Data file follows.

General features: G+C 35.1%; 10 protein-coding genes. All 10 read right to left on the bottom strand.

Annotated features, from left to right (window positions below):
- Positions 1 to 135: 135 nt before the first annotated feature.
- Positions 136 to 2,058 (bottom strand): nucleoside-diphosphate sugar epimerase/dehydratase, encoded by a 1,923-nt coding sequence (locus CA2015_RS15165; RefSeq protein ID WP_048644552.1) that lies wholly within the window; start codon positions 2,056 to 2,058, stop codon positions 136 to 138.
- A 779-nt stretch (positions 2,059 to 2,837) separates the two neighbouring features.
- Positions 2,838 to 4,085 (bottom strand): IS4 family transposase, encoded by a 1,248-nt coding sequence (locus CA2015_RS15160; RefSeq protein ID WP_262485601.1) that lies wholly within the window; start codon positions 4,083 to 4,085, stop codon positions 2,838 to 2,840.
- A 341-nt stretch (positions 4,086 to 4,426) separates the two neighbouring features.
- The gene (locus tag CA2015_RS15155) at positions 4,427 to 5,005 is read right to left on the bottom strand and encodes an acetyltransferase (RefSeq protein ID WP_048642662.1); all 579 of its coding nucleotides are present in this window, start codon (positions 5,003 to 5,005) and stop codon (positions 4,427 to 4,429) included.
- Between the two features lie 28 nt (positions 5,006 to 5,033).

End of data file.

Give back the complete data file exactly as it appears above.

General features: G+C 35.1%; 10 protein-coding genes. All 10 read right to left on the bottom strand.

Annotated features, from left to right (window positions below):
- Positions 1 to 135: 135 nt before the first annotated feature.
- Positions 136 to 2,058 (bottom strand): nucleoside-diphosphate sugar epimerase/dehydratase, encoded by a 1,923-nt coding sequence (locus CA2015_RS15165; RefSeq protein ID WP_048644552.1) that lies wholly within the window; start codon positions 2,056 to 2,058, stop codon positions 136 to 138.
- A 779-nt stretch (positions 2,059 to 2,837) separates the two neighbouring features.
- Positions 2,838 to 4,085 (bottom strand): IS4 family transposase, encoded by a 1,248-nt coding sequence (locus CA2015_RS15160; RefSeq protein ID WP_262485601.1) that lies wholly within the window; start codon positions 4,083 to 4,085, stop codon positions 2,838 to 2,840.
- A 341-nt stretch (positions 4,086 to 4,426) separates the two neighbouring features.
- The gene (locus tag CA2015_RS15155) at positions 4,427 to 5,005 is read right to left on the bottom strand and encodes an acetyltransferase (RefSeq protein ID WP_048642662.1); all 579 of its coding nucleotides are present in this window, start codon (positions 5,003 to 5,005) and stop codon (positions 4,427 to 4,429) included.
- Between the two features lie 28 nt (positions 5,006 to 5,033).